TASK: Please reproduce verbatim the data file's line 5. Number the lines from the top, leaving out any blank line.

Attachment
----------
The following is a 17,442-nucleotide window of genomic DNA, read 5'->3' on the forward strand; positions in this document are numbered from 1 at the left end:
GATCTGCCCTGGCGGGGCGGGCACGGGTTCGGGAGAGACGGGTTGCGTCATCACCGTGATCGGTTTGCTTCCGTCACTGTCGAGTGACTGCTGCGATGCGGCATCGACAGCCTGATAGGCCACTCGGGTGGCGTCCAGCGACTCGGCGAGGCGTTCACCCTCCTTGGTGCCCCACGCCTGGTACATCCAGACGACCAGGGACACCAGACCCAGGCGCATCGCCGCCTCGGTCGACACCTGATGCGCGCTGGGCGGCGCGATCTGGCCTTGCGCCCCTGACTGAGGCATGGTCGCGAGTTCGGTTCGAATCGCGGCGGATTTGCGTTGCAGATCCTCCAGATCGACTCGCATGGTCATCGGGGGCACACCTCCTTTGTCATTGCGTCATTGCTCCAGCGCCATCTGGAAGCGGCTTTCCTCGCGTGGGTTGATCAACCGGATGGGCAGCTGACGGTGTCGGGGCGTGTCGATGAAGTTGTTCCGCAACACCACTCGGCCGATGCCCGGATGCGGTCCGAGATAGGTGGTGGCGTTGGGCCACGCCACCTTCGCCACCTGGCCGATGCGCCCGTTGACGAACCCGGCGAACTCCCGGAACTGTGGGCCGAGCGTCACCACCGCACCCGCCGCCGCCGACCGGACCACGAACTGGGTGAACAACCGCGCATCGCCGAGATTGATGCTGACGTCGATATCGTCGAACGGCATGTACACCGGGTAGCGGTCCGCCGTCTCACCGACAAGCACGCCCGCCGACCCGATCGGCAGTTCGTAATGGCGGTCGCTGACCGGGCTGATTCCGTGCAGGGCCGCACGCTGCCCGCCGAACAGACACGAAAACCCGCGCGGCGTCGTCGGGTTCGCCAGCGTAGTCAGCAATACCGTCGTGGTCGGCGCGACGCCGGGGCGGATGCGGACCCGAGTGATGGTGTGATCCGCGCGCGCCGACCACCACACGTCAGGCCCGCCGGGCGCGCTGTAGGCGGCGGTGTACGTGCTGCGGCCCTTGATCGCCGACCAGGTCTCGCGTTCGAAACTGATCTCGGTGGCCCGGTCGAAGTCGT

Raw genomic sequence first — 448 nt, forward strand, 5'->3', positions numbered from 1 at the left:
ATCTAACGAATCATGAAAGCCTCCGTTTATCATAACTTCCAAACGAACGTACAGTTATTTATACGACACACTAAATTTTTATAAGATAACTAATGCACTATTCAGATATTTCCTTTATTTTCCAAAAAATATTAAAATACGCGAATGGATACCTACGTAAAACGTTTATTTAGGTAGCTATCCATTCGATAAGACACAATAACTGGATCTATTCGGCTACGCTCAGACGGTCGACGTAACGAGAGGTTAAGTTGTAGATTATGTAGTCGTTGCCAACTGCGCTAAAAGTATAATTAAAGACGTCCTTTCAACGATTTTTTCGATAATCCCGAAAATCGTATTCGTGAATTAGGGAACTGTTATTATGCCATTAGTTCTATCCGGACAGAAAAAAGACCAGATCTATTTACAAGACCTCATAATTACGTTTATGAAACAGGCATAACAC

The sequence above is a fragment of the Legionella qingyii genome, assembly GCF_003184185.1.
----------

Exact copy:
The sequence above is a fragment of the Legionella qingyii genome, assembly GCF_003184185.1.